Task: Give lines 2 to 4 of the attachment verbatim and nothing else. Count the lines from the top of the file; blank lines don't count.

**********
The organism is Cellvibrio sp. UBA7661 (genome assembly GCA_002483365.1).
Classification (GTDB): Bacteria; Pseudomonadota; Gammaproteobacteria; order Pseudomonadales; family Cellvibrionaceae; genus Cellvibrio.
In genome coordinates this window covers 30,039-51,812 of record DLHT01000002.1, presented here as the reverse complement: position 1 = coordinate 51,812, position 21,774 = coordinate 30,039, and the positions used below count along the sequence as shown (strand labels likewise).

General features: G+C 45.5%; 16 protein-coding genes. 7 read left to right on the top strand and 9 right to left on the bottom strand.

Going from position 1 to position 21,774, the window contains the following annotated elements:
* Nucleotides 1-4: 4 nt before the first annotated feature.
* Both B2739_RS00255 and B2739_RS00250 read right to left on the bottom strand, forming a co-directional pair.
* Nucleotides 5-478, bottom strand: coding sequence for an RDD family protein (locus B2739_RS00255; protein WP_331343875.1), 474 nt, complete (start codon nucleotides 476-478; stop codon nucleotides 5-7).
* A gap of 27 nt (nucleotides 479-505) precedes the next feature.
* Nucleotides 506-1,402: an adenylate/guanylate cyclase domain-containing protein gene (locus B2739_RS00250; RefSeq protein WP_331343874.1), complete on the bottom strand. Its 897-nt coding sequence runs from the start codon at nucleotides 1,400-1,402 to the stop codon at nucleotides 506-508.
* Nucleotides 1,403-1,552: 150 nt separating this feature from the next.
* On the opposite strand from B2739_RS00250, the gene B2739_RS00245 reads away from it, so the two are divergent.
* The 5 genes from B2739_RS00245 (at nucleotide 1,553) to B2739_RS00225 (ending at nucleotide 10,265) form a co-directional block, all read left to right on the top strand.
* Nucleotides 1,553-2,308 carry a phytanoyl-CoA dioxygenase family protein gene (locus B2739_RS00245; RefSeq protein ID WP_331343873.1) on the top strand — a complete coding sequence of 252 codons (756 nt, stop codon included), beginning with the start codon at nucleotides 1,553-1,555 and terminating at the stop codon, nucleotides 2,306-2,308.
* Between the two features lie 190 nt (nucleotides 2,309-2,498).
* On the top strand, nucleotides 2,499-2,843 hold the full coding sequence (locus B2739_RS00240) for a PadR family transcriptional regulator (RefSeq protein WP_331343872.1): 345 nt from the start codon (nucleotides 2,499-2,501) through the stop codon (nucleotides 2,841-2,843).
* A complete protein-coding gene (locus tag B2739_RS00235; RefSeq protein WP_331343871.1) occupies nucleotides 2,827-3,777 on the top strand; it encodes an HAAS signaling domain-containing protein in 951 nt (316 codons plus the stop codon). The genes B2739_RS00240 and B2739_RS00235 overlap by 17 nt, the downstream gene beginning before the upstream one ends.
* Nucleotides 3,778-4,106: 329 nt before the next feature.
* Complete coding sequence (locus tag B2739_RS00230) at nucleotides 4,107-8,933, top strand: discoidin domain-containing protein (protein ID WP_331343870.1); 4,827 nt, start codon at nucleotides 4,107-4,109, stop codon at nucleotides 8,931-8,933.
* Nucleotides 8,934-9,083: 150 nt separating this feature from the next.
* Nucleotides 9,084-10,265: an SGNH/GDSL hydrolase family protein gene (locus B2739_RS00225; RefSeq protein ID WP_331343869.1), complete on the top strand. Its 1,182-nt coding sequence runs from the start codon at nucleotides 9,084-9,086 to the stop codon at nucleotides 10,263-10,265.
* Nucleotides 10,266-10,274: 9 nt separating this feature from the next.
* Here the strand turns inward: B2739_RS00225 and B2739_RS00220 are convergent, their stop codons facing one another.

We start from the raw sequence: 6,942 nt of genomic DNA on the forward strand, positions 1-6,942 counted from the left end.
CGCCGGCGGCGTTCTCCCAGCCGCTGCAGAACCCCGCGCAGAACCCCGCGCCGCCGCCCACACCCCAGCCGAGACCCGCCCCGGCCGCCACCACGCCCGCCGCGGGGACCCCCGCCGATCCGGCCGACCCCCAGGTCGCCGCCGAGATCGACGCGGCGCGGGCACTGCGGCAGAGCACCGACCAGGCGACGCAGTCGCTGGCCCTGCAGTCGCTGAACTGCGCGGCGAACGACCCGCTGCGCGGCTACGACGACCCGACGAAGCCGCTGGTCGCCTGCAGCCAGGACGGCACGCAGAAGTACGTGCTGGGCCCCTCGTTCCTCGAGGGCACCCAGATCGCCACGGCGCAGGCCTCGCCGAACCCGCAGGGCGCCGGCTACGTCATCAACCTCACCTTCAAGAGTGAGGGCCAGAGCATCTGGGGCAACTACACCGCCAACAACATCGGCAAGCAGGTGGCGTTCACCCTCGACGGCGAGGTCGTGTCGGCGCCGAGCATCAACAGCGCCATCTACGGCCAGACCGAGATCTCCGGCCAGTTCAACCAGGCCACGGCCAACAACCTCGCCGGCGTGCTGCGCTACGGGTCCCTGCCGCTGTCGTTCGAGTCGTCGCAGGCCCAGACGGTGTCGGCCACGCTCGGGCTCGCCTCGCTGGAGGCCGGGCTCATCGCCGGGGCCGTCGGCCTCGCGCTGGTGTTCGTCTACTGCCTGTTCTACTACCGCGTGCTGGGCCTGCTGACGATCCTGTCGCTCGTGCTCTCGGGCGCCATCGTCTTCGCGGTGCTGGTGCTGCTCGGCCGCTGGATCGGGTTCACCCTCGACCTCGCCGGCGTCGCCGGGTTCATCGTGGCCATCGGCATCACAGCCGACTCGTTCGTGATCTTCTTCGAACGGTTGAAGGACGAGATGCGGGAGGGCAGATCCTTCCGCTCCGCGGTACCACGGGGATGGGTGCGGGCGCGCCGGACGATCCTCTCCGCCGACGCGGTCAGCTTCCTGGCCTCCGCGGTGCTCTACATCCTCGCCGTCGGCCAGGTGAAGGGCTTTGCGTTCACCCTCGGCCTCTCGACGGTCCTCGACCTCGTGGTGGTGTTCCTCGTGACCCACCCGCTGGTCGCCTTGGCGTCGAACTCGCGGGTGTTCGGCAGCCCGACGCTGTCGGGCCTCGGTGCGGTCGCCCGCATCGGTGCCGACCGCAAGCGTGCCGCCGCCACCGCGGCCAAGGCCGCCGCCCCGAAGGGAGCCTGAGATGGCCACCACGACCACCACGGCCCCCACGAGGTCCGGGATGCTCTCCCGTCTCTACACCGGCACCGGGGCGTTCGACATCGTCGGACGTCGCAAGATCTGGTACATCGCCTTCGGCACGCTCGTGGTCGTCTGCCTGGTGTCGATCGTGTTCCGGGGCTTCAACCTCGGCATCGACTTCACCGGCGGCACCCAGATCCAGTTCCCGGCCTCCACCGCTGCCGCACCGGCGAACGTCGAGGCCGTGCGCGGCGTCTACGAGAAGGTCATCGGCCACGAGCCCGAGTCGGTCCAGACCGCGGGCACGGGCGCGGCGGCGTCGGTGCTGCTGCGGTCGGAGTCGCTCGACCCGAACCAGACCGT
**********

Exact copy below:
Classification (GTDB): Bacteria; Pseudomonadota; Gammaproteobacteria; order Pseudomonadales; family Cellvibrionaceae; genus Cellvibrio.
In genome coordinates this window covers 30,039-51,812 of record DLHT01000002.1, presented here as the reverse complement: position 1 = coordinate 51,812, position 21,774 = coordinate 30,039, and the positions used below count along the sequence as shown (strand labels likewise).

General features: G+C 45.5%; 16 protein-coding genes. 7 read left to right on the top strand and 9 right to left on the bottom strand.